Physical attributes  Certain physical requirements must be fulfilled for preparations to serve as IS. These include homogeneity (inter-ampoule variability) of the preparation and characteristics consistent with long-term stability, such as low residual moisture and oxygen content [6,7]. Homogeneity is achieved by extremely precise liquid filling. For most International Standards stability is assured by the use of sealed glass ampoules, although for some materials (e.g factor IX concentrate) stoppered vials have been found acceptable.

Collaborative study  Intenational Standards undergo calibration in extensive multicentre international collaborative studies, often involving more than 20 different laboratories. Collaborative studies are planned carefully to include relevant expert laboratories (clinical, academic and commercial) and to represent the current methodologies.

Proposed assigned potencies are usually based on the consensus overall mean, and these require endorsement by study participants and by the Scientific and Standardisation Committee (SSC) of the International Society on Thrombosis and Haemostasis (ISTH) before they are submitted to the WHO Expert Committee on Biological Standardisation for formal establishment of the standard.

Stability studies  The IS may be used for many years, and it is therefore essential that the preparations remain stable and the assigned values are valid for the period of use. This property is also critical for maintaining the continuity of the IU, given that replacements are calibrated relative to previous standards. Assessment of stability relies on two approaches: the accelerated degradation study and real-time stability studies, both of which are described in detail elsewhere [8].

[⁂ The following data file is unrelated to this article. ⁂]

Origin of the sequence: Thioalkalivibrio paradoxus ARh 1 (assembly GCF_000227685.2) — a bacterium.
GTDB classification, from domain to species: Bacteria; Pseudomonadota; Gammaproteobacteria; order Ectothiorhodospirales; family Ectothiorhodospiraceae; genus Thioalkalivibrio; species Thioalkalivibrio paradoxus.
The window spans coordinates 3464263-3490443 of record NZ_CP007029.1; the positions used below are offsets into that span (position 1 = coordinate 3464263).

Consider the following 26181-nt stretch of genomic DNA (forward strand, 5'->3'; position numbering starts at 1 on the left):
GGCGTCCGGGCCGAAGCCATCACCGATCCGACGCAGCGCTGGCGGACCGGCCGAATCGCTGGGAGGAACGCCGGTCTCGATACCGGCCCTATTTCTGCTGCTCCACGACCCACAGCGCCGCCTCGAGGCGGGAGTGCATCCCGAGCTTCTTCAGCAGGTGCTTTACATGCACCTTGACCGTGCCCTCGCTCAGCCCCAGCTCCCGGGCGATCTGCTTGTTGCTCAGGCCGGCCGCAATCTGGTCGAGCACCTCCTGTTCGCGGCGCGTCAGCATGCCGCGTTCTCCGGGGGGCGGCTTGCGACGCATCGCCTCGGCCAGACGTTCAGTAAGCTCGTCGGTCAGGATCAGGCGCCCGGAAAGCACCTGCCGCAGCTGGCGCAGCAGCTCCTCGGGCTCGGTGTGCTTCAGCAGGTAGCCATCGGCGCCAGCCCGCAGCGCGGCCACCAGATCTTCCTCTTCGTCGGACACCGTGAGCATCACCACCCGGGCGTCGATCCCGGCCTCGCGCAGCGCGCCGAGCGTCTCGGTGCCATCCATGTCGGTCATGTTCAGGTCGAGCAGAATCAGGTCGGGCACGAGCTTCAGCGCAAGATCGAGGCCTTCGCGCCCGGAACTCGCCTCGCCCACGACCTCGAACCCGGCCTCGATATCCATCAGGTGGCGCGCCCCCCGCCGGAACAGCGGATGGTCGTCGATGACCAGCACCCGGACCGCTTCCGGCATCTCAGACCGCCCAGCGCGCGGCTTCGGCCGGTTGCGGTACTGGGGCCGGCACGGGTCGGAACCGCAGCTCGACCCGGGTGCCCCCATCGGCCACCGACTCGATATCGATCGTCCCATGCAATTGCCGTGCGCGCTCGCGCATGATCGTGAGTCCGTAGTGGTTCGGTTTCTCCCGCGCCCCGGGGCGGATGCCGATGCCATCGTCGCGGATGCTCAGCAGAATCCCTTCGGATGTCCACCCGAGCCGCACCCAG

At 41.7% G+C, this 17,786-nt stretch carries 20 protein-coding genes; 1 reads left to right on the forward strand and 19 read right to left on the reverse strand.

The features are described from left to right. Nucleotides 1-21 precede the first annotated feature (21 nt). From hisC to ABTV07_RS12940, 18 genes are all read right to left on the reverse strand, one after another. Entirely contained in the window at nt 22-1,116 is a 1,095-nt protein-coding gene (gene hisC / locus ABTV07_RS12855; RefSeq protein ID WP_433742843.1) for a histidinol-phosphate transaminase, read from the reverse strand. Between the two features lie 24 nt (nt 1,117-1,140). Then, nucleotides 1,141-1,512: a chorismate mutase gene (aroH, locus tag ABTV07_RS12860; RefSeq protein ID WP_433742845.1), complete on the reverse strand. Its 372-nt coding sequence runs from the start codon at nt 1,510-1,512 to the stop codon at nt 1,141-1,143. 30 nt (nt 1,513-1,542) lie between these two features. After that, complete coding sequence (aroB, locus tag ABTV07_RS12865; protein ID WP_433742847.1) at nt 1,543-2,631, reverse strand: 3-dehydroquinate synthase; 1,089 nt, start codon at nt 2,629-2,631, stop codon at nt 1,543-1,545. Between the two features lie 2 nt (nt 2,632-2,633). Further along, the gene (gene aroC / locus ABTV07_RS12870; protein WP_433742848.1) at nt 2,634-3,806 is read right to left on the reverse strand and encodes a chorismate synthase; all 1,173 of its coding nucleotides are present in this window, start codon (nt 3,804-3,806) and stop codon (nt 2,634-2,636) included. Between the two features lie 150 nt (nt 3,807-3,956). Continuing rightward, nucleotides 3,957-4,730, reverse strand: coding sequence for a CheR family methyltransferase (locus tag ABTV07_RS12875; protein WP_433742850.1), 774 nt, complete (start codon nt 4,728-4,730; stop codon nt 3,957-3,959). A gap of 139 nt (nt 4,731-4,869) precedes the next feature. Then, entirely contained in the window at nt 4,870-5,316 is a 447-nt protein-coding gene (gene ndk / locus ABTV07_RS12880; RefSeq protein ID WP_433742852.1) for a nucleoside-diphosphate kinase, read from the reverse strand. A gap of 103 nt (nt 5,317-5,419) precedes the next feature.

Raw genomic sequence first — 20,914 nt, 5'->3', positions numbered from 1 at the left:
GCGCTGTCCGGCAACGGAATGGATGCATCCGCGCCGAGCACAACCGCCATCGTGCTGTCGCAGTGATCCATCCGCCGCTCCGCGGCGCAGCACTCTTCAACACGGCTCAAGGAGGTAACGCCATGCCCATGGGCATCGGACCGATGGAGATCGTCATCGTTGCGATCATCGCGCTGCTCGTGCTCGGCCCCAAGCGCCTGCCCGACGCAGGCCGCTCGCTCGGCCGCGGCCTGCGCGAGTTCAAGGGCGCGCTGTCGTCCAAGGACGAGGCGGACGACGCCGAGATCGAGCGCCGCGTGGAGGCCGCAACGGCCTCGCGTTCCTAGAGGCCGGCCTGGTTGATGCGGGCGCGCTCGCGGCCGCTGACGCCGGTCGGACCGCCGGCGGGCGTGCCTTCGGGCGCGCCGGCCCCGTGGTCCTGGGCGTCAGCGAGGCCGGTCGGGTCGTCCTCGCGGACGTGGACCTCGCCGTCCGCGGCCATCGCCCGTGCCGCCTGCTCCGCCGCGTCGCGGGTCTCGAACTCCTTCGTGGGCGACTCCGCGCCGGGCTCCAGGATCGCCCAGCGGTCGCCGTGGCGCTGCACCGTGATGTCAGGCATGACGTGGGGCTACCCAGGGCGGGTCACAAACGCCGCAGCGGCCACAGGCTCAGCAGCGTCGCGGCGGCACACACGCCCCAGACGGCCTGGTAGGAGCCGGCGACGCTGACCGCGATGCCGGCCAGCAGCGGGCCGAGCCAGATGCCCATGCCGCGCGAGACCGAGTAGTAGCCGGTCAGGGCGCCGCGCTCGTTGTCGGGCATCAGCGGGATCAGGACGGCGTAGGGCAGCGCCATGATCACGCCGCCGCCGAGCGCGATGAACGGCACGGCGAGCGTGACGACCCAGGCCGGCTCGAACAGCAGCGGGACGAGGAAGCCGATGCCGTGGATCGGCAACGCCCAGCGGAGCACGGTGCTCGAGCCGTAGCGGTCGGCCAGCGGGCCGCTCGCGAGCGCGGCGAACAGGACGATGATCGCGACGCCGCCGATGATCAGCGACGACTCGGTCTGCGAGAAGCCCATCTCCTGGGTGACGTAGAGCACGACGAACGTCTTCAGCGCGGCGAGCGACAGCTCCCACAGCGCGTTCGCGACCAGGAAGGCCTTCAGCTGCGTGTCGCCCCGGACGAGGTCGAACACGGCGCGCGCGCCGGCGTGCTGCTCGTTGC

Usage  Because of supply limitations it is impractical to use IS as working standards in laboratories; hence the main use of International Standards is to calibrate national, regional or local standards. For plasma assays, most reagent manufacturers issue commercial plasma standards that are calibrated in International Units against the appropriate International Standard. The considerable quality control (QC) requirements for manufacturers of plasma standards could lead to excessive demand on the supply of WHO Standards, and to mitigate this, a secondary plasma standard calibrated for multiple analytes and available in large quantities, has been developed under the auspices of the ISTH; this is known as the SSC/ISTH Secondary Coagulation Standard.

Standards for Individual Coagulation Factors and Inhibitors

Factor VIII  The first IS for FVIII, established in 1971 [4], was a concentrate of low purity, typical of the relatively few products available at that time. It was calibrated against pools of fresh normal plasma in the 20 participating laboratories.

The variability among laboratories in this first international collaborative study was extremely high, with potencies covering a 10-fold range. Variability was somewhat lower in assays of lyophilized plasma, but this was not stable enough to qualify as an IS.